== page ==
That’s about the end of my cell phone “Mobile Share” and hotspot analysis for this afternoon and evening. Looking over the combined numbers again, it appears we might just about come out the same monthly cost-wise if we switched all 4 of our phones to “AT&T Mobile Share” instead of sticking with the convoluted combination of AT&T for my wife and I, T-Mobile for the kids, and Verizon for my hotspot. Either way I think we’re going to pay about $250 per month. The biggest question in making this decision is: Should I be stubborn and hang onto my unlimited iPhone data plan, or instead give up and start paying for quotaed data with Mobile Share? I know my kids would love getting data service on their iPhones. I REALLY wish there were cheaper options. I think it’s RIDICULOUS to pay more for cell phone service than we pay for a car payment. Sherman Nicodemus agrees. But such is life (apparently) for our family in 2012.
For now, I’m being stubborn and sticking with my unlimited AT&T iPhone data plan. Given the situation as I’ve outlined it here, do you think that’s a wise or foolish choice?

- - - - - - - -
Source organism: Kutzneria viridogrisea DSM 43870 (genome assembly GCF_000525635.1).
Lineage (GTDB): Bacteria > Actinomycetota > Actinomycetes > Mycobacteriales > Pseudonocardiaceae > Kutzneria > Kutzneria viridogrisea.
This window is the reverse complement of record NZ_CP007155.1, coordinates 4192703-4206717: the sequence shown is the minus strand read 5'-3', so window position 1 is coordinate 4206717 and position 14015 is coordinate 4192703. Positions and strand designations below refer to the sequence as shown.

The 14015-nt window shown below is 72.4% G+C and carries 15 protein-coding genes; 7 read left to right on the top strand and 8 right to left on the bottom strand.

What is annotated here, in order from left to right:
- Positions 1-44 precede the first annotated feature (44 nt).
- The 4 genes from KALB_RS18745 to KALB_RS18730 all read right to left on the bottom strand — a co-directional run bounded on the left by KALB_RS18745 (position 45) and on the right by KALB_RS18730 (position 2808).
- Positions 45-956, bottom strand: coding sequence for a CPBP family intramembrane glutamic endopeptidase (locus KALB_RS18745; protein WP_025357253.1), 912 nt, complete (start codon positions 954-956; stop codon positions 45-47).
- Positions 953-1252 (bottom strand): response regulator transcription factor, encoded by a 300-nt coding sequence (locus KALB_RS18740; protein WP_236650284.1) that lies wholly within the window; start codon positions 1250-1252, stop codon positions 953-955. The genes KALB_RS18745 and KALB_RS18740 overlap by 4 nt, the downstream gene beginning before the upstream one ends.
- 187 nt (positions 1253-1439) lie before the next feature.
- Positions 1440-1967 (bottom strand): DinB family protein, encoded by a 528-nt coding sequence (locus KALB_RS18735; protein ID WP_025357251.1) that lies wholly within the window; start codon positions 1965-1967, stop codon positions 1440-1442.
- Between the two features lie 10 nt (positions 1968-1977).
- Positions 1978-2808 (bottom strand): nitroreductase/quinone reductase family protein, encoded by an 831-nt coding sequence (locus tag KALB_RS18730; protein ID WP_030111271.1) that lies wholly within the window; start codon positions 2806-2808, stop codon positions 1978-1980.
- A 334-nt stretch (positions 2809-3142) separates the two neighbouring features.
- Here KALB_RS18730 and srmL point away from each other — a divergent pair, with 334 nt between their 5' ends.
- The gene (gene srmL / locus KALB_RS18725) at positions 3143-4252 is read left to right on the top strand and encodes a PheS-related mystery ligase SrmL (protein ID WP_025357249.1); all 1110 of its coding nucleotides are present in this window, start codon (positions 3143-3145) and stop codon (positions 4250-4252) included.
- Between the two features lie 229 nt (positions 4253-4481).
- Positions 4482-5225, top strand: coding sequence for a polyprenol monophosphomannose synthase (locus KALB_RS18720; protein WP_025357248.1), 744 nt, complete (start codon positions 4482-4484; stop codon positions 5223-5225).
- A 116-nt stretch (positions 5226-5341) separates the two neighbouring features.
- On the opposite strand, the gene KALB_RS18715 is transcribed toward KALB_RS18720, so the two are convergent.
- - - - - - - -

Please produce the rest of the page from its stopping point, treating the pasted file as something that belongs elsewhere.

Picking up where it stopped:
I wonder if anyone is filing a class-action lawsuit against AT&T, arguing that their addition of “throttling” to unlimited iPhone data plans constitutes an unlawful/unpermissible breach of contract? I doubt it, but I still wonder and hope…..
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On this day..
- Google Reader Post Sharing Still working with Mobile RSS - 2011
- Oklahoma Students Discuss Creativity, Art, Computers, Legos, and School Improvement #CWF2010 - 2010
- Education in Oklahoma 2010 Elections: Barresi wins, 744 defeated - 2010
- Creativity and Innovation in Chinese Society and Schools - 2009
- Navigating challenges of public learning communities for students - 2008
- Archived Keynote and Co-Presentation with Miguel - 2007